Where are the African American Pitchers?
Thursday afternoon, after writing up the Crystal Ball for Edwin Jackson, I was doing draft research, watching video of high school prospects DeAndre Smelter and Tyrell Jenkins. That got me thinking about African American pitchers. There aren't very many these days, just a tiny handful in the majors.
The situation isn't much better in the minors. Curious, I went through Baseball America's Top Ten prospect lists for each organization. That's 300 top prospects...and of that 300, only THREE are African American pitchers: Jay Jackson of the Cubs, Wynn Pelzer of the Padres, and Trevor Reckling of the Angels.
Jackson and Pelzer were both college pitchers drafted in the ninth round, Jackson out of Furman in 2008, Pelzer out of South Carolina in '07. Both Jackson and Pelzer grew up and played high school ball in South Carolina, then went to home-state college programs. Reckling was an eighth rounder drafted out of high school in Newark, New Jersey, in '07. None of these guys were super-hot prospects when drafted; all three were draft sleepers who have turned into strong prospects.
I looked a little deeper into the prospect lists, and picked out three additional names capable of moving up into Top 300 consideration: Nevin Griffith in the White Sox system, Jeremy Jeffress in the Brewers organization, and Keyvius Sampson with the Padres.
Unlike Jackson, Pelzer, and Reckling, all three of these guys were early-round picks. Griffith was a second rounder out of high school in Tampa, Florida in '07. Sampson was a fourth rounder last year, another Floridian out of Ocala. Jeffress was a first round pick in '06 out of high school in Virginia, but as you know his drug problems and poor control have hampered his career and keep him from top consideration right now. Griffith had Tommy John surgery in 2008 and is still figuring out his craft, while Sampson has barely begun his career but is highly-regarded by scouts. All three could be Top Ten prospects in their organizations next year if things go well in '10.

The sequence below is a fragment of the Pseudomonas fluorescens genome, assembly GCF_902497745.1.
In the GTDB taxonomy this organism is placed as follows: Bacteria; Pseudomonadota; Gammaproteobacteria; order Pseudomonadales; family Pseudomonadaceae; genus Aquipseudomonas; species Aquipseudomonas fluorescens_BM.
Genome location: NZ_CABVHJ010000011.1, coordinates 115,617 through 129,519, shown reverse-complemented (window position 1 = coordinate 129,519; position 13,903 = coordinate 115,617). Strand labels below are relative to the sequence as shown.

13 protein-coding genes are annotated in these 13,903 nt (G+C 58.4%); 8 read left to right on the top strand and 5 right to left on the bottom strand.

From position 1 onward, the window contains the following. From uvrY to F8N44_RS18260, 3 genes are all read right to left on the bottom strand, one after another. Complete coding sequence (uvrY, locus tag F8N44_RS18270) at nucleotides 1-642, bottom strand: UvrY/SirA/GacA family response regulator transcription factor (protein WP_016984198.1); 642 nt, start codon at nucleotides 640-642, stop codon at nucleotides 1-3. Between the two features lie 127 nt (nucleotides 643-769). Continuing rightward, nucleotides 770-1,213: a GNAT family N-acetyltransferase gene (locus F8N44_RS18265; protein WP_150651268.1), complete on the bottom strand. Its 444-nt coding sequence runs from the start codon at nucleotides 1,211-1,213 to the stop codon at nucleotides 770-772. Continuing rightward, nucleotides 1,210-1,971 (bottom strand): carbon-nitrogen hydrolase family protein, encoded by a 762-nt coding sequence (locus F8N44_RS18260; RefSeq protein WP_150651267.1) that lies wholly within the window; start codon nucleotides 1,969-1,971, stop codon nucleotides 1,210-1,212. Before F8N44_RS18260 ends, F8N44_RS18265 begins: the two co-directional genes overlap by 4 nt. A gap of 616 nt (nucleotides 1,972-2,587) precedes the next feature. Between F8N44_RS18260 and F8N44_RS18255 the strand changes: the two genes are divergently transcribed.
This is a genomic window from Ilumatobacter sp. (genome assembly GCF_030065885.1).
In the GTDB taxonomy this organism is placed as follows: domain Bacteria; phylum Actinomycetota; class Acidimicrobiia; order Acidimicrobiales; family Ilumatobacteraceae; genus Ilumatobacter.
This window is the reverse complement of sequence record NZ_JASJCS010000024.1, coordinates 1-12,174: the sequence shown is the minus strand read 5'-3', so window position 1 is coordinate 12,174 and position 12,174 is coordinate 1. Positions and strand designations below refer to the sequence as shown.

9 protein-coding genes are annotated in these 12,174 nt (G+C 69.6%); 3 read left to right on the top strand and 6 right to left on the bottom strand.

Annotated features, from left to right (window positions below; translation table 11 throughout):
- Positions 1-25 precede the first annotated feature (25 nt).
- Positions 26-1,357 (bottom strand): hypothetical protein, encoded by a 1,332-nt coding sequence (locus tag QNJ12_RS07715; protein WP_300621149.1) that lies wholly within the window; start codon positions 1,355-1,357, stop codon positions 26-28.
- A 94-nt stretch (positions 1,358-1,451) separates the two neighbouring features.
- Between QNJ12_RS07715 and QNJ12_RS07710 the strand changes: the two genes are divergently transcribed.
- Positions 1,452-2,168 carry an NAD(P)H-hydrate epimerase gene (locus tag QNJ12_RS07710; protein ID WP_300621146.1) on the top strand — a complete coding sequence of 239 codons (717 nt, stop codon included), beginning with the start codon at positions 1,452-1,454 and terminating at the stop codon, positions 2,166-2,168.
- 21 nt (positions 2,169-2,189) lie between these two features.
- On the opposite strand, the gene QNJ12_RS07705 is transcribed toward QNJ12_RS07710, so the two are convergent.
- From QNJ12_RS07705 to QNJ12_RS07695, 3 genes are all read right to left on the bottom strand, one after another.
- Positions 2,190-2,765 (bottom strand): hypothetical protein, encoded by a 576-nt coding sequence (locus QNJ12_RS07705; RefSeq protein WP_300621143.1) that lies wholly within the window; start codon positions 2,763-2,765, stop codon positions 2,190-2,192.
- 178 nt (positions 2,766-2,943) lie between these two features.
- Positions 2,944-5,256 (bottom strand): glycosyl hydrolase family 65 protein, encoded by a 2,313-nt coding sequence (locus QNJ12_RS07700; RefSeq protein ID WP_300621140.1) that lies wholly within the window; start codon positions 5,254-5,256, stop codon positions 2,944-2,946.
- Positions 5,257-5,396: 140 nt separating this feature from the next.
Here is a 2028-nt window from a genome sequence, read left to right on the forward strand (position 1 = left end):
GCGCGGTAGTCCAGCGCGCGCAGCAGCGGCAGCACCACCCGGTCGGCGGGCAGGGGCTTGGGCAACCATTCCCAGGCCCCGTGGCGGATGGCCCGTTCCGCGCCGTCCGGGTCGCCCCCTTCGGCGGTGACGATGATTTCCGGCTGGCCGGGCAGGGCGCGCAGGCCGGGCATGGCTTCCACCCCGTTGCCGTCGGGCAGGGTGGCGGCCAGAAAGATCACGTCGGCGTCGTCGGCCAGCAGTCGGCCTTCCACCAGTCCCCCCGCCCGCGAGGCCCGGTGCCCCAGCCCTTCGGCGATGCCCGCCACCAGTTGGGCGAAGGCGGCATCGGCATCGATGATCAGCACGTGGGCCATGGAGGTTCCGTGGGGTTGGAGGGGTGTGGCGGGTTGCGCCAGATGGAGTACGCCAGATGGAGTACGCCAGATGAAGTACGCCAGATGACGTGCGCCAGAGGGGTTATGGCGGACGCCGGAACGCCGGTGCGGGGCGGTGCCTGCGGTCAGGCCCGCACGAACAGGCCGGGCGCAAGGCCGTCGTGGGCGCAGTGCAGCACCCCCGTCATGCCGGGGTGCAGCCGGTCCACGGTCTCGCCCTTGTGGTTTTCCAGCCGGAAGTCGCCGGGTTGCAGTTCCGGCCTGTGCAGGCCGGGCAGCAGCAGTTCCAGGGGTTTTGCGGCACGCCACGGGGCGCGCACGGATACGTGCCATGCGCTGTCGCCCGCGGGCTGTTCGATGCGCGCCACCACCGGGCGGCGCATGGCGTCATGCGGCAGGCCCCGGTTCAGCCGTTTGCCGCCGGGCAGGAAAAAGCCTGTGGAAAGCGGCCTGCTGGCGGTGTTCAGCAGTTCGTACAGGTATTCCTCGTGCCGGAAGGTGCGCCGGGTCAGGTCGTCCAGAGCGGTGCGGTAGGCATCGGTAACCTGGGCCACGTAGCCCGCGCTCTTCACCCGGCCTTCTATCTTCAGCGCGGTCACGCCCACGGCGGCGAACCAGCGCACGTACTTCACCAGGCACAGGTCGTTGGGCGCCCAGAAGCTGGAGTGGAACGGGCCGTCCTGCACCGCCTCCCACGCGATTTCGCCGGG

Some additional African American pitchers in the minors who are prospects include Dexter Carter of the Padres, Roy Merritt of the Mets, and Sam Freeman of the Cardinals (currently out with Tommy John surgery). None of them are likely to end up in a Top 10 list, but all of them could contribute at the major league level at some point.
This was a quick study and without question I'm missing others. But the point remains that there simply aren't very many African American pitching prospects in the minors right now, especially elite ones.
For years, people have pointed out the declining proportion of African Americans in major league baseball, and people have been looking for ways to revive interest in the sport in the black community. There has been some success with this: C.C. Sabathia, for example, participated in the RBI Program when he was a kid.
What else can be done to revive interest in baseball among African Americans? Surely there are more Bob Gibsons, Vida Blues, and C. C. Sabathias out there...what can be done to guide them away from other sports and onto the mound and diamond?